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Kenya reduces finance costs on IMF credit lines


The National Treasury building in Nairobi. PHOTO | SALATON NJAU | NMG

Cheaper World Bank and the International Monetary Fund (IMF) loans have reduced the average cost of the Kenya government’s loans by 2.2 percentage points from 9.1 percent to 6.9 percent.

Parliament Budget Office in a debt analysis said the multilateral loans eased the cost of repaying Kenyan debt despite local banks increasing interest rates for the government.

Access to IMF and World Bank loans has helped Kenya reduce its exposure to commercial debts easing repayment pressures at a time where Covid-19 has hit the country’s coffer and exposed debt vulnerabilities.

The multilateral loans are relatively cheaper, long term and have a grace period where Kenya will not be required to pay as they clear the bad expensive loans.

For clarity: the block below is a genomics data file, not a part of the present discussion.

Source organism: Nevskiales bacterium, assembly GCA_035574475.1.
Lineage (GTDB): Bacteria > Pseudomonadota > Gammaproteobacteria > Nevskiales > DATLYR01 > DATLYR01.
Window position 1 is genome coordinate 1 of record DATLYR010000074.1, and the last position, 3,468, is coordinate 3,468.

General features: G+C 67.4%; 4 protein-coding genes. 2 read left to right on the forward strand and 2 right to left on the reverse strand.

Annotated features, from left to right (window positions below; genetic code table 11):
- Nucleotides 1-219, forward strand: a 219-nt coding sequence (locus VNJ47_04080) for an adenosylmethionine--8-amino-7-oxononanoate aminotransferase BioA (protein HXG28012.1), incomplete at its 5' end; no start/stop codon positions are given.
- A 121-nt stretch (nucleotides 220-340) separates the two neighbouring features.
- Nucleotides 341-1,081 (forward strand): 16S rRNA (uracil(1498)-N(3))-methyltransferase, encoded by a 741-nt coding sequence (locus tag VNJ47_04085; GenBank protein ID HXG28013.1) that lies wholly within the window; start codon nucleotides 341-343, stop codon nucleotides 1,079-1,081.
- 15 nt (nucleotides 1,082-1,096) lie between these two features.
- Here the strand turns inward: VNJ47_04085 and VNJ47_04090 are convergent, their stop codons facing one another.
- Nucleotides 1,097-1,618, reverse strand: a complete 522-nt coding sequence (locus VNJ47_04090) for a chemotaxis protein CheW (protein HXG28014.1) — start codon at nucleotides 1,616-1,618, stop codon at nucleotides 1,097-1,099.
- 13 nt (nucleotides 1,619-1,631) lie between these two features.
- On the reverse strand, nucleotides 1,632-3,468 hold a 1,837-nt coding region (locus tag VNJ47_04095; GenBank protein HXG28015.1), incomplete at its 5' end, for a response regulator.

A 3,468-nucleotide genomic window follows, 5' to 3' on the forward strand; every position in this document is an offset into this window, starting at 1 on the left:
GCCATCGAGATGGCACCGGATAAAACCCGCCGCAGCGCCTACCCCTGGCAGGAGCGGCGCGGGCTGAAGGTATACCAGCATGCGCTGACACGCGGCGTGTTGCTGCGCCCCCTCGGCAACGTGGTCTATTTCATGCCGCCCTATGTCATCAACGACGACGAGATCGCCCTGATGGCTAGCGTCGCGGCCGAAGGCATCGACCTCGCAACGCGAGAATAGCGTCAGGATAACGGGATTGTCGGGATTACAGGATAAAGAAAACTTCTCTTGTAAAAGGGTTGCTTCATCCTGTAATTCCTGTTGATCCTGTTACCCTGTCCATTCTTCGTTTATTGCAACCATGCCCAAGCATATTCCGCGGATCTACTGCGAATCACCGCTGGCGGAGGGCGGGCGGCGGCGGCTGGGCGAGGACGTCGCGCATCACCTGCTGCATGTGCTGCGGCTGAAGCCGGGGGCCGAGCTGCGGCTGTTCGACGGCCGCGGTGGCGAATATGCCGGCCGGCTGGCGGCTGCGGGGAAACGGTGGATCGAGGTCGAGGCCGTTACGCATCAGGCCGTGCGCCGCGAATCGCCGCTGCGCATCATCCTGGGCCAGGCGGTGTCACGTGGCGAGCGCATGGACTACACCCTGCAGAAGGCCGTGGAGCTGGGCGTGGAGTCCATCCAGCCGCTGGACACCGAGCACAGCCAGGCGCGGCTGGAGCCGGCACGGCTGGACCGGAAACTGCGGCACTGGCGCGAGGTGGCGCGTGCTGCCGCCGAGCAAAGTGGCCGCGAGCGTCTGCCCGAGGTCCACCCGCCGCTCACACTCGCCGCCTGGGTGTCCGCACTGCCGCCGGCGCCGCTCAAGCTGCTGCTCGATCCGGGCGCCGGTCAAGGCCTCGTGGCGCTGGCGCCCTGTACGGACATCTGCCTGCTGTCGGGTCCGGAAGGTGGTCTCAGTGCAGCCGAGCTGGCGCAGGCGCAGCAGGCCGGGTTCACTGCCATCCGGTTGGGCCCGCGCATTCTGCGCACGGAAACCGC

“Between June 2020 to June 2021 weighted average interest rate (WAIR) of the debt portfolio improved from 9.1 percent to 6.9 percent. This was on account of concessional financing for external borrowing that reduced the external debt stock WAIR from 3.1 percent to 2.9 percent thus keeping interest rate risk exposure on the downside,” PBO said.

“Domestic debt WAIR on the other hand, increased from 10.9 per cent to 11.1 percent indicating a rising cost of borrowing from the domestic market and any given strategy based on domestic market financing will have an incremental impact on total debt interest servicing,” PBO said.

Kenya is trying to balance its debt portfolio after a surge of commercial debts piled up and became expensive to repay taking up more than 63 percent of tax revenue.

Concessional and semi-concessional borrowing, including from the IMF and other multilaterals are part of Treasury plan’ to limit reliance on external commercial borrowing in the coming years to reduce debt-related vulnerabilities.

By borrowing from the multilateral bodies, the IMF and the World Bank, Kenya has already managed to cut dependence on the more expensive commercial loans.

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